This case arose out of injuries Brad Boyd ("Boyd") allegedly sustained between 2005 and 2007 while employed by CSX Transportation, Inc. ("CSX").
Boyd began his employment with CSX in 1999 where he worked as a brakeman and conductor. These positions required Boyd to throw switches to facilitate loading and unloading of trains in CSX rail yards. In 2005, Boyd became a road engineer and worked in this position until 2007. Here, Boyd was required to ride trains between Avon, Indiana, and Cincinnati, Ohio where a portion of the trip was over "rough track."
In 2010, Boyd brought a negligence action against CSX under the Federal Employers' Liability Act ("FELA"), 45 U.S.C. § 51 et seq. Boyd sought damages to compensate him for injuries he alleges he sustained as a result of exposure to excessive whole-body vibration.
In the complaint, Boyd alleges that CSX violated the Locomotive Inspection Act ("LIA"), 49 U.S.C. §§ 20701-20703 by failing to provide locomotives in a proper condition and safe to operate with unnecessary peril to life or limb, and the Federal Track Safety Standards ("FTSS"), 49 C.F.R. § 213 et seq. by failing to properly maintain its tracks.
In support of his allegations, Boyd presented experts Alan Blackwell ("Blackwell") and Paul Byrnes ("Byrnes") who testified that the stretches of track Boyd was exposed to failed to comply with the FTSS. Boyd also presented Dr. Dennis Gates ("Dr. Gates") who testified Boyd's degenerative disc disease was aggravated by the vibrations he was subject to during his trips between Avon and Cincinnati.
Before the Court is CSX's Motion to Exclude the testimony of Dr. Gates and its Motion for Summary Judgment. CSX argues that Dr. Gates' testimony regarding the cause of Boyd's injury is inadmissible under Federal Rule of Evidence 702 and as a result, Boyd cannot survive its Motion for Summary Judgment.
(1) Is the testimony of Dr. Gates inadmissible?
(2) Is CSX entitled to succeed on its Motion for Summary Judgment?
To survive a Motion for Summary Judgment in a FELA negligence action, a plaintiff must allege sufficient facts from which a reasonable jury could conclude an employer was under a duty, that the employer breached that duty, and that the breach caused the harm alleged.
Here, the Court first considered whether Dr. Gates' testimony was sufficient to establish causation, and then whether CSX had breached a duty to Boyd.
(1) No, the Court held that Dr. Gates causation testimony was admissible.
Rule 702 of the Federal Rules of Evidence requires courts to determine whether the reasoning or methodology underlying expert testimony is scientifically valid. Courts perform this analysis in an effort to exclude testimony that is based on "junk science," and to rule out "subjective belief or unsupported speculation."
In making a determination, courts consider (1) whether the expert's theory has been tested; (2) whether the theory has been subject to peer review; (3) the known or potential rate of error; and (4) whether the theory is generally accepted within the relevant scientific community.
The Court held that Dr. Gates' testimony was not in violation of Rule 702. It reasoned Dr. Gates relied on a number of studies and literature, a full review of Boyd's medical history and working conditions, and his experience as a doctor.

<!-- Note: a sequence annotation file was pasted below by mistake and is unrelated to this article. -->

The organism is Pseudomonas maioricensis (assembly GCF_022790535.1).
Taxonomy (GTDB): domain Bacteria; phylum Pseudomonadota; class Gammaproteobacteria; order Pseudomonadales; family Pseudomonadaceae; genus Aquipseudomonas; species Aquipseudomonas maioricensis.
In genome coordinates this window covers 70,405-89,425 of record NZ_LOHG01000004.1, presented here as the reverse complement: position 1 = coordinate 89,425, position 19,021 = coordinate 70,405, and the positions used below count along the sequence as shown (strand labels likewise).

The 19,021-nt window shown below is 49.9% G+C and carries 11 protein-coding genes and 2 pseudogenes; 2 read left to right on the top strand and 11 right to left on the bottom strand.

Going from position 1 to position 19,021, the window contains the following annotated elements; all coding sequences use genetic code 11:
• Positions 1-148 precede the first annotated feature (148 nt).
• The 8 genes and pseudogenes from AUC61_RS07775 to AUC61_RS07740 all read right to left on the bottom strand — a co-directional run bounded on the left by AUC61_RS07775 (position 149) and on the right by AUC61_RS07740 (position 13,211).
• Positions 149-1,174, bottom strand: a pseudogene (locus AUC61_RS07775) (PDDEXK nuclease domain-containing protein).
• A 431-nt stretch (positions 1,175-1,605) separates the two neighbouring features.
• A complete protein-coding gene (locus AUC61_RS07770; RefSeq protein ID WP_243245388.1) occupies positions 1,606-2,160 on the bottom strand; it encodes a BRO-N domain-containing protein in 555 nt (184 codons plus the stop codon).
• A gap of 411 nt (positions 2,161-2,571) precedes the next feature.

CSX insisted that Dr. Gates' methodology was faulty because he did not rule all other potential causes of Boyd's injury, and because he did not rely on the International Organization for Standardization's ("ISO") standards for determining whole body vibrations.
The Court rejected these arguments reasoning Dr. Gates had ruled out certain causes because he was able to show Boyd's health had improved in the area of a prior injury. Furthermore, the Court reasoned ISO standards are not the only basis for a reliable opinion.
Having concluded Dr. Gates' causation testimony was admissible, the Court went on to consider CSX's Motion for Summary Judgment.
(2) No, the Court held that summary judgment was not appropriate.
The Court first considered whether CSX breached a statutory duty under the LIA.
Here, the record shows that Boyd made the trip between Avon and Cincinnati on a four-axle locomotive. Boyd testified that he experienced a lot of bouncing, shaking and vibration while onboard this locomotive, and Byrnes' testified this could be due to insufficient maintenance.
CSX argues that Brynes' testimony is insufficient to establish a violation of the LIA because nothing in the record shows that the four-axle design violates any federal regulations. The Court rejected this argument reasoning Byrnes testimony was sufficient to establish a factual dispute about whether inadequate maintenance caused the conditions Boyd described. It noted that a plaintiff can establish a violation of the LIA in either the regulatory sense or in the traditional duty sense.
The Court then considered whether CSX breached a statutory duty under the FTSS.
Blackwell testified that discrepancies between track inspector reports and track geometry car records indicate that had CSX performed regular track inspections, they would have been aware of certain track defects. CSX argues that the records Blackwell consulted were not all from the period during which the alleged injury took place, thus are not reliable.
However, the Court rejected this argument. It reasoned Blackwell's testimony combined with Boyd's testimony regarding the conditions he experience provided enough evidence for a jury to find that CSX knew or should have known about track defects, and failed to remedy them.
Lastly, the Court addressed the element of causation.
Here, the Court held that because Dr. Gates' causation testimony was admissible under Rule 702, Boyd had presented sufficient evidence of causation to proceed to a jury.
For the foregoing reasons, the Court DENIED CSX's Motion to Exclude and Motion for Summary Judgment.
<< PREVNEXT >>